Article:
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PostPosted: Wed Mar 05, 2014 3:01 pm 
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Joined: Thu Feb 27, 2014 8:59 pm
Posts: 166
Location: Kingston, Ontario, Canada
Horizons wrote:
How did you guys learn how to build and maintain your own bikes? i'd love to build my bike up myself rather than have a mechanic do it.


buy a shit bike ($25), and take it apart part by part. and put it back together.

one day rebuild the headset, another rebuild the old style bottom bracket, the next do wheel hubs, etc.

there aren't many things on a bike to be able to build them. Truing a wheel is probably the most difficult part of a build and im sure with some perseverance all of the people on this board could get it if they don't already.


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Posted: Wed Mar 05, 2014 3:01 pm 


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PostPosted: Thu Mar 06, 2014 2:32 pm 
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Posts: 159
I have learned quite a bit from Zinn's book.

Sent from my Nexus 7 using Tapatalk


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PostPosted: Thu Mar 06, 2014 6:58 pm 
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Joined: Sat Feb 02, 2008 2:37 pm
Posts: 946
Location: Northeast USA
Horizons wrote:
How did you guys learn how to build and maintain your own bikes? i'd love to build my bike up myself rather than have a mechanic do it.

Based on my experience:
- Starting cycling while relatively poor helps.
- Starting cycling with a cheaper bike that fits your abilities/experience makes the risk of braking something a bummer, but you won't cry over Alevio (or similar). As your cycling performance and maintenance skills improve, elevated gear choices will be all the more natural & calculated based on this.
- Living 45 minutes from a bike shop helps.
- Having 1 bike helps. If you want to ride today, you have to fix it today.
- If you don't know how to fix something, look it up. When this didn't help me (this was back before YouTube and online manuals), I took it to the shop, then purchased the tools they used so I wouldn't have to come back again for the same problem.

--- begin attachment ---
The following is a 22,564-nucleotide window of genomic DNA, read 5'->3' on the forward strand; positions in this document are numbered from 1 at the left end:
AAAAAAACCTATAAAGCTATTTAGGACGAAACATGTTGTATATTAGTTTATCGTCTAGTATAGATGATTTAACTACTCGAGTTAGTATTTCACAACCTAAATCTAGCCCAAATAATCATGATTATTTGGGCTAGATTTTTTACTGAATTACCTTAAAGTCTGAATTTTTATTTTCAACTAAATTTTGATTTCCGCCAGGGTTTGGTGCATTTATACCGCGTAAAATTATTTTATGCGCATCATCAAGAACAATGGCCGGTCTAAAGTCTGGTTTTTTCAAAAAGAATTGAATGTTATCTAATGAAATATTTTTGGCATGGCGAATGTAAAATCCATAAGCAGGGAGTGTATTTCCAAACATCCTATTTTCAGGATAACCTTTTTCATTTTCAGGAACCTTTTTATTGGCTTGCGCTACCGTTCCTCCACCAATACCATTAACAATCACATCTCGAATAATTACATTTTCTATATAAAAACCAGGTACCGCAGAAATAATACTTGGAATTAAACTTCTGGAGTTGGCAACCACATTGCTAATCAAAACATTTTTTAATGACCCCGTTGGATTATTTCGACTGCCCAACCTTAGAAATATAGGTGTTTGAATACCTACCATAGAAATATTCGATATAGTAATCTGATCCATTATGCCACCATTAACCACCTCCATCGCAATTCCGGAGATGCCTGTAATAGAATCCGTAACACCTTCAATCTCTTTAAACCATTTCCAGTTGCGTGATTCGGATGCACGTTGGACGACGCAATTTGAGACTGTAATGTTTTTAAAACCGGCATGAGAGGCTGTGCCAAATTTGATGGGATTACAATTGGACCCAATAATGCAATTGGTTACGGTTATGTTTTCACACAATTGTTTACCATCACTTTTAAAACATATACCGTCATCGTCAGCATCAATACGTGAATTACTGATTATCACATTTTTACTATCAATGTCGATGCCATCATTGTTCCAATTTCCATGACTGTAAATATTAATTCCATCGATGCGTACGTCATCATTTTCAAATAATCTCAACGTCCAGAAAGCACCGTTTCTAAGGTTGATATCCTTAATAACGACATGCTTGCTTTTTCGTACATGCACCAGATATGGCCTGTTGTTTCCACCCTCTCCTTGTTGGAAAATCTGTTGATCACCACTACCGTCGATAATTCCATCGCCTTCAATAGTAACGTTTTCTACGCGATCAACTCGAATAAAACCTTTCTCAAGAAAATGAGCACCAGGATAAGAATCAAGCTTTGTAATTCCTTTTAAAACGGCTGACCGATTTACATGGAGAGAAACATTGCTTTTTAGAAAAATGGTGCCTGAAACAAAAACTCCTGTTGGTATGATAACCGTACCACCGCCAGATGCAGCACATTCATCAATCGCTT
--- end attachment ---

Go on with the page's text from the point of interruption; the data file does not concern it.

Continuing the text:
I'm far from the biggest bike-wrench geek and I don't know how to deal with disc brakes or electric groups (since I've never had either) but I will learn as soon as I need to.
In the last 14 years, I've taken my bike to the shop 5 times:
- 3x Cutting carbon steerers (I don't have a carbon sawblade, yet..)
- Installing tubulars for the first time just before a bike vacation (I was a bit scared to ride in the Alps to test my proficiency, but obviously I do that myself now )
- Broken frame warranty required an authorized dealer to confirm the claim (bike came back from the shop with a broken seatpost... apparently someone (larger than me) was curious to throw a leg over my bike)

They really are very simple machines. You'll get it, as long as you start thinking you can do it.
In addition to money savings, the biggest element for me is never having much 'down time' while the bike is at the shop. Stocking typical spare parts at home also cuts down on the need to order replacement parts.

I could be wrong, but I think 95% people on WW build, maintain, and repair their own bikes.

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Last edited by jvanv8 on Fri Mar 07, 2014 1:22 am, edited 1 time in total.

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PostPosted: Thu Mar 06, 2014 7:44 pm 
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Location: Mallorca, Spain
I believe the answer to the question is "yes, until you balls the whole thing up, then no". I agree with the above post, little of this is difficult but I do also think some of the higher tech stuff needs more careful handling - torque wrenches for some of the hitech carbon parts - and also, Ive found some of the non-standard stuff, things like nokons, fitting praxis rings to Sram when they aren't supposed to fir, powercordz, etc are pretty much a law unto themselves..but frankly if I took something like powercordz to my LBS theyd probably throw them back at me and tell me to do it myself...